Dealing with family separation can be a challenging and emotionally draining process. For couples with children, the stakes are even higher, as they strive to protect their young ones from the negative impact of a contentious breakup. With the UK government’s latest family law proposals, the focus is on encouraging families to consider mediation as a primary solution.

In this blog post, we will explore the benefits of mediation, the government’s initiatives to support families, and how these new measures can help create a more amicable environment for everyone involved.

Mediation – A Kinder Alternative to Court Battles

Family mediation is a process that helps separating couples make arrangements over parenting, property, and finances, allowing them to maintain control over their family’s future. Unlike traditional court processes, mediation offers a more flexible, cost-effective, and less stressful approach to resolving disputes.

With the help of a professional, independent, and trained mediator, couples can work together to create long-term solutions tailored to their unique circumstances, rather than leaving the fate of their family in the hands of the court.

It’s important to note that a mediator does not provide relationship counselling or tell each person what to do, but can help them reach an agreement while trying to improve communication between them. They aren’t there to try and keep couples together, but to help them find a practical way forward after a relationship has broken down.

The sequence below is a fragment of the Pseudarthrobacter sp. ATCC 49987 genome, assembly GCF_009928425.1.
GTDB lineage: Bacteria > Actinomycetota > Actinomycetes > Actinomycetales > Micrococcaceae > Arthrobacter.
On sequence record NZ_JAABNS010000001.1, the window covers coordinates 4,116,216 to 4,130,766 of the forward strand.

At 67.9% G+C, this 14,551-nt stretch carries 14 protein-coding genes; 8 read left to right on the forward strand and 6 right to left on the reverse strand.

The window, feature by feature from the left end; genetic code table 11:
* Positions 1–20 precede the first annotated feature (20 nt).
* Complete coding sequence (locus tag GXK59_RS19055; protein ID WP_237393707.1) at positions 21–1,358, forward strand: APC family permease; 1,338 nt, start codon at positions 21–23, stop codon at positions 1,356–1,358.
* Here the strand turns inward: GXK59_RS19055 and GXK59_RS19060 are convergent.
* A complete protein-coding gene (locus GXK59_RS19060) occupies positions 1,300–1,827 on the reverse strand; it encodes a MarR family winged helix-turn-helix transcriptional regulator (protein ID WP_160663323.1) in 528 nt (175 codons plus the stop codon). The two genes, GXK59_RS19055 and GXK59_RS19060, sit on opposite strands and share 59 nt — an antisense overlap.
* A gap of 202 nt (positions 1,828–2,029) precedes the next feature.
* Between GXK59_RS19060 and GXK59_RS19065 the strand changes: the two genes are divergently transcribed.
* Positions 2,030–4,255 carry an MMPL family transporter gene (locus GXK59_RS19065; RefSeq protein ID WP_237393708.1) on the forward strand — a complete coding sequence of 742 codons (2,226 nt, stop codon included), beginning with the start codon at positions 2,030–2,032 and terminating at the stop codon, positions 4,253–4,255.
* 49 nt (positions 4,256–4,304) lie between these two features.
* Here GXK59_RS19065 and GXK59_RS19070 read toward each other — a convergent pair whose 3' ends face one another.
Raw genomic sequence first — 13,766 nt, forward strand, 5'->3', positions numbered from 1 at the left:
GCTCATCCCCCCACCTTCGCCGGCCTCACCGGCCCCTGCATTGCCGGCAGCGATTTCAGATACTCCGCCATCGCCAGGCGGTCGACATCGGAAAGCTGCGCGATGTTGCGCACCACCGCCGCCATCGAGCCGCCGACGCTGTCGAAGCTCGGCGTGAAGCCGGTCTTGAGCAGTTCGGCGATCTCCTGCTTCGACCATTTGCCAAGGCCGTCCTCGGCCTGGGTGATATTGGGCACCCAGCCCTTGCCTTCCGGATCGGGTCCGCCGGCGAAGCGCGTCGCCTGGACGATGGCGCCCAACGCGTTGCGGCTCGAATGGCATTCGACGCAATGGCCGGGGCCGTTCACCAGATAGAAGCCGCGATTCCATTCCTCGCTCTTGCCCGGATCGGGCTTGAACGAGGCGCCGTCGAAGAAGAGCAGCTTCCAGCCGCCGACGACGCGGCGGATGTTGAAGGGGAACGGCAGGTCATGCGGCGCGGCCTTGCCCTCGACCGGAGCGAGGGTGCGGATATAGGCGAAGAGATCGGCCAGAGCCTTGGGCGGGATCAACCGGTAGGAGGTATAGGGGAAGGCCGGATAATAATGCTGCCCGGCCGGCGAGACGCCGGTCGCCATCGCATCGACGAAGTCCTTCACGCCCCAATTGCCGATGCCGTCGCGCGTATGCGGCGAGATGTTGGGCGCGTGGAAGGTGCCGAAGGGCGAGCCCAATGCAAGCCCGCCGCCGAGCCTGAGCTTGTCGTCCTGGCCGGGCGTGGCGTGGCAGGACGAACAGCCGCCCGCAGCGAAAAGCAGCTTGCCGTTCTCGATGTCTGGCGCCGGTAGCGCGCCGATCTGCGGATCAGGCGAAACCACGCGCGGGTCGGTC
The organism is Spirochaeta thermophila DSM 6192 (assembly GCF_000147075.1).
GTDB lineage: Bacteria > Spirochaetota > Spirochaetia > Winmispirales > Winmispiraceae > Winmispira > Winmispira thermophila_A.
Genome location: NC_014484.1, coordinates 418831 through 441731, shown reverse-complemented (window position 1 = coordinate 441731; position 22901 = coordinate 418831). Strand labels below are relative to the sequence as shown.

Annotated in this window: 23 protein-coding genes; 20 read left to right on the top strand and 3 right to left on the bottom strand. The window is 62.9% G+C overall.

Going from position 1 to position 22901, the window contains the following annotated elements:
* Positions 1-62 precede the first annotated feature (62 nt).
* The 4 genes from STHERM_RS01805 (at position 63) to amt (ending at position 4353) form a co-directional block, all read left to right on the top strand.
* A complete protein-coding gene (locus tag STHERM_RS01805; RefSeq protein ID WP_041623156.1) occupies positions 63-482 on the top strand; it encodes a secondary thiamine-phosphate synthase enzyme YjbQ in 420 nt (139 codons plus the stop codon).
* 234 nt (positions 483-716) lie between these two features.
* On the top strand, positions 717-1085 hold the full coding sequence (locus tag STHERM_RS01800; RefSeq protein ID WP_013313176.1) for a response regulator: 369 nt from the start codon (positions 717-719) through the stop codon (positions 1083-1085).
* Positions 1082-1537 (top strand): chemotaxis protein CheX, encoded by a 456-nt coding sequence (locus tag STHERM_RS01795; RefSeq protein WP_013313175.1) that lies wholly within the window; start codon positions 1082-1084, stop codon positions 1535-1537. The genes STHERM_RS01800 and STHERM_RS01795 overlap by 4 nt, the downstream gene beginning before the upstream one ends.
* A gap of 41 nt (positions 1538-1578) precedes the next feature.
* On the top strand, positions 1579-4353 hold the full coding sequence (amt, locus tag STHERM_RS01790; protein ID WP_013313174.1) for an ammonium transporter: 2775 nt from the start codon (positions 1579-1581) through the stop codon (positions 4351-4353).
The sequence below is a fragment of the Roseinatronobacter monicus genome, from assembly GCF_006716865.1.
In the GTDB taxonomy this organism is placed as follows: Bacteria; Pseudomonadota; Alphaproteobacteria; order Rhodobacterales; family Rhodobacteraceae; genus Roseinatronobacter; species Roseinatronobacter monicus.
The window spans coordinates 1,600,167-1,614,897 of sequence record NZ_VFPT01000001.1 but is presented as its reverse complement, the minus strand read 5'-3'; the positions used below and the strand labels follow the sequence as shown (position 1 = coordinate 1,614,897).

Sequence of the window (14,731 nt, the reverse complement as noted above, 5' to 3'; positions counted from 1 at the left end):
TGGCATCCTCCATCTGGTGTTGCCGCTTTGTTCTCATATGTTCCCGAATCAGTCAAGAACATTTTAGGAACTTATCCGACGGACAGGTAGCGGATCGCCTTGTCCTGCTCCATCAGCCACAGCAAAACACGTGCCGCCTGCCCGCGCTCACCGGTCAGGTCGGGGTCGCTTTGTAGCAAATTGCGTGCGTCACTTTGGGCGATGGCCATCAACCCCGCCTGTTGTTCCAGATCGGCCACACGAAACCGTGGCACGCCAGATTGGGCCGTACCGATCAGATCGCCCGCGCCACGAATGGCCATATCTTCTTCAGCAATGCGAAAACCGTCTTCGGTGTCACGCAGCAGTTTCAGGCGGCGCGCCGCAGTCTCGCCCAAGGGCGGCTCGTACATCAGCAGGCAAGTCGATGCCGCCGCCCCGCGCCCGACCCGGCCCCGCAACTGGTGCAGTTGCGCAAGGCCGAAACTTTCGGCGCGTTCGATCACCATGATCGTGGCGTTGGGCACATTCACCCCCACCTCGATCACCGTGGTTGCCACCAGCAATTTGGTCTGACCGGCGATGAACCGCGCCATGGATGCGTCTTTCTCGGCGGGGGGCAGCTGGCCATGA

The Government’s New Family Law Proposals

In an effort to support families and promote the use of mediation, the UK government has introduced a series of new measures through the Ministry of Justice. The three main proposals include:

  1. Making mediation a pre-court requirement in low-level family dispute cases: By encouraging couples to attempt mediation before resorting to court, the government aims to reduce the stress, cost, and delays associated with the court process.
  2. Introducing a power for judges to impose cost orders (financial penalties) in appropriate cases: This measure seeks to incentivise couples to make a reasonable attempt at mediation before heading to court.
  3. Requiring parents to attend co-parenting programmes pre-court: By shifting the focus to co-parenting education before court proceedings, the government hopes to foster better communication and cooperation between separating parents, ultimately benefiting the children involved.

The Voucher Scheme – Making Mediation More Accessible

To further support families in choosing mediation, the government has extended its voucher scheme, which offers eligible couples £500 towards their mediation costs. The scheme, initially set to end in March 2023, has been extended until 2025, making mediation a more affordable option for local families.

An analysis of the first 7,200 users of the scheme showed that 69% of participants reached whole or partial agreements away from court. This demonstrates the potential of mediation to help thousands of separating couples find mutually agreeable resolutions and minimise the emotional impact on their children.